SINGAPORE STREET CIRCUIT, SINGAPORE - SEPTEMBER 21: Pole sitter Charles Leclerc, Ferrari receives the Pirelli Pole Position award from Swedish House Mafia, DJs during the Singapore GP at Singapore Street Circuit on September 21, 2019 in Singapore Street Circuit, Singapore. (Photo by Sam Bloxham / LAT Images)
SINGAPORE STREET CIRCUIT, SINGAPORE - SEPTEMBER 21: Pole sitter Charles Leclerc, Ferrari receives the Pirelli Pole Position award from Swedish House Mafia, DJs during the Singapore GP at Singapore Street Circuit on September 21, 2019 in Singapore Street Circuit, Singapore. (Photo by Sam Bloxham / LAT Images)

The star of the 2019 version of Singapore’s “Saturday Night Fever” was Charles Leclerc. The talented young Scuderia Ferrari driver secured the most surprising of his five pole positions so far in his short career here at the Marina Bay circuit. While those at Sakhir, Spielberg, Spa and Monza might have had something to do with the track characteristics suiting the Ferrari car, hardly anyone would have predicted going into this weekend that the Italian team would be on pole. And only 29 thousands of a second, the gap by which Lewis Hamilton beat Sebastian Vettel, prevented it from being an all-red front row, with the Englishman just securing second place at the very end.

It was clear from today’s third free practice session that we could be in for a surprise as the top three were the same we would see three hours later but at that point, Hamilton was still the clear favourite. The second part of qualifying had shown that Ferrari was justified in its ambitions with Leclerc in the fastest group. Vettel, like Hamilton a four-times winner here, kicked off Q3 with a 1.36.437 to head the time in front of his teammate and Verstappen but on the second run, it was the Monegasque who delivered a perfect lap in 1.36.217 while Vettel made a mistake in the first sector which meant he was out of the running. This was Ferrari’s 225th pole, the fifth at this race.

“Coming to Singapore, we expected to have a difficult weekend. I struggled with the car yesterday and was not satisfied with my driving. I knew that there was more to extract and focused on the improvements I had to make on myself to do a better job today. Pole felt out of reach but this morning, the car came alive and felt great. The team in our factory in Maranello did an incredible job to make this result possible by giving us the high-downforce package we need on this track. The lap itself was not perfect. I made some mistakes and there were some close calls. To finish it like this just feels amazing. I have to keep my head down now and stay focused. It is difficult to overtake here, so the start will be the most important part of the race for me. I hope it will be an exciting one,” said Leclerc.

SINGAPORE STREET CIRCUIT, SINGAPORE - SEPTEMBER 21: Charles Leclerc, Ferrari SF90 during the Singapore GP at Singapore Street Circuit on September 21, 2019 in Singapore Street Circuit, Singapore. (Photo by Glenn Dunbar / LAT Images)
SINGAPORE STREET CIRCUIT, SINGAPORE – SEPTEMBER 21: Charles Leclerc, Ferrari SF90 during the Singapore GP at Singapore Street Circuit on September 21, 2019 in Singapore Street Circuit, Singapore. (Photo by Glenn Dunbar / LAT Images)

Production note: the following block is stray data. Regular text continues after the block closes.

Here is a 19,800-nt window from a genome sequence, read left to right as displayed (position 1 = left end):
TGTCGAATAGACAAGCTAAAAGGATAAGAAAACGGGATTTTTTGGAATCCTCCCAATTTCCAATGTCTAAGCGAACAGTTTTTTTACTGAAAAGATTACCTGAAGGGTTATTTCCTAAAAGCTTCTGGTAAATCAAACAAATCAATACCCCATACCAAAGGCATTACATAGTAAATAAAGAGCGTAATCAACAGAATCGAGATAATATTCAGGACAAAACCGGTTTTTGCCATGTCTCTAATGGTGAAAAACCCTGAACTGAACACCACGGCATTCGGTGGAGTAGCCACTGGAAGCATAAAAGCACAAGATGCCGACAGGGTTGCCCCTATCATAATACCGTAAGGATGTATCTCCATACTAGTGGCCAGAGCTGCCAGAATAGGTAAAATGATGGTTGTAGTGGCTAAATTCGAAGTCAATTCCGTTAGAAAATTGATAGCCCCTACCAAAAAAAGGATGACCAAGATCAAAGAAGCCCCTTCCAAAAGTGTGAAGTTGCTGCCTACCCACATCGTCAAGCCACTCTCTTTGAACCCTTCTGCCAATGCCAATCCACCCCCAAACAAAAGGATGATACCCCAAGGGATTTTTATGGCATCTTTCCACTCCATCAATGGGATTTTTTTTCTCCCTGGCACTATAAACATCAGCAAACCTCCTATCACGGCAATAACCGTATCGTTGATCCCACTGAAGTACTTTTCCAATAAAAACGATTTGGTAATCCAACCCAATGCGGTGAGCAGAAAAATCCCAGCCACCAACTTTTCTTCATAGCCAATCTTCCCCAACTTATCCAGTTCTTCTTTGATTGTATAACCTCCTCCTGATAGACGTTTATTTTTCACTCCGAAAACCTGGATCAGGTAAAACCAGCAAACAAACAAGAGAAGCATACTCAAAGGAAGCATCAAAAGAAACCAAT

For championship leader Hamilton, second in 1.36.408, it was a case of damage limitation for Mercedes AMG Petronas Motorsport but he is still in with a chance of winning tomorrow, even if he is the meat in a Ferrari sandwich and behind him will have another tricky customer in the shape of Max Verstappen. Actually, this was the worst qualifying result in Singapore for Aston Martin Red Bull Racing in ten years: since 2009 at least one driver from the Milton Keynes team has always been in the top three on the grid. Today, Verstappen was fourth fastest in 1.36.813 with team-mate Alex Albon sixth in 1.37.411. Splitting them is Valtteri Bottas fifth in 1.37.146.

Best of the rest behind the top three teams was Carlos Sainz, seventh in the McLaren in 1.37.818, with the three other Renault-powered cars completing the top ten. Daniel Ricciardo eighth (1.38.095), Nico Hulkenberg ninth (1.38.264) and Lando Norris tenth (1.38.239). However, the Australian Renault driver is under investigations for an alleged breach of Article 5.2.2 of the FIA Formula One Technical Regulations, as it has exceeded the MGU-K power limit of 120 kW during Q1.

Definitely getting a five place grid penalty is the first of those eliminated in Q2, Sergio Perez. After hitting a wall in FP3, his car required a new gearbox before the existing one had been run in six races. The Mexican SportPesa Racing Point F1 Team driver just missed the cut to the next phase by four hundredths of a second (1.38.620 against Hulkenberg’s 1.38.580.) Antonio Giovinazzi (1.38.697) and Pierre Gasly (1.38.699) can also rue missing the cut by a whisker. Further back was Kimi Raikkonen, 14th in 1.38.858 and even slower was Kevin Magnussen (1.39.650.)

Daniil Kvyat was the fastest of those not to get out of Q1 given that his gap to the Dane was just 15 thousandths in Q1, while Lance Stroll was 17th 37 thousandths off the Haas F1 Team driver. The other driver from the American team, France’s Romain Grosjean was knocked out in Q1 for the first time at this track since 2009, when he qualified in the same eighteenth place as today. Rounding off the grid are the ROKiT Williams Racing pair of George Russell and Robert Kubica, sticking to what has become the norm in this difficult season for them.

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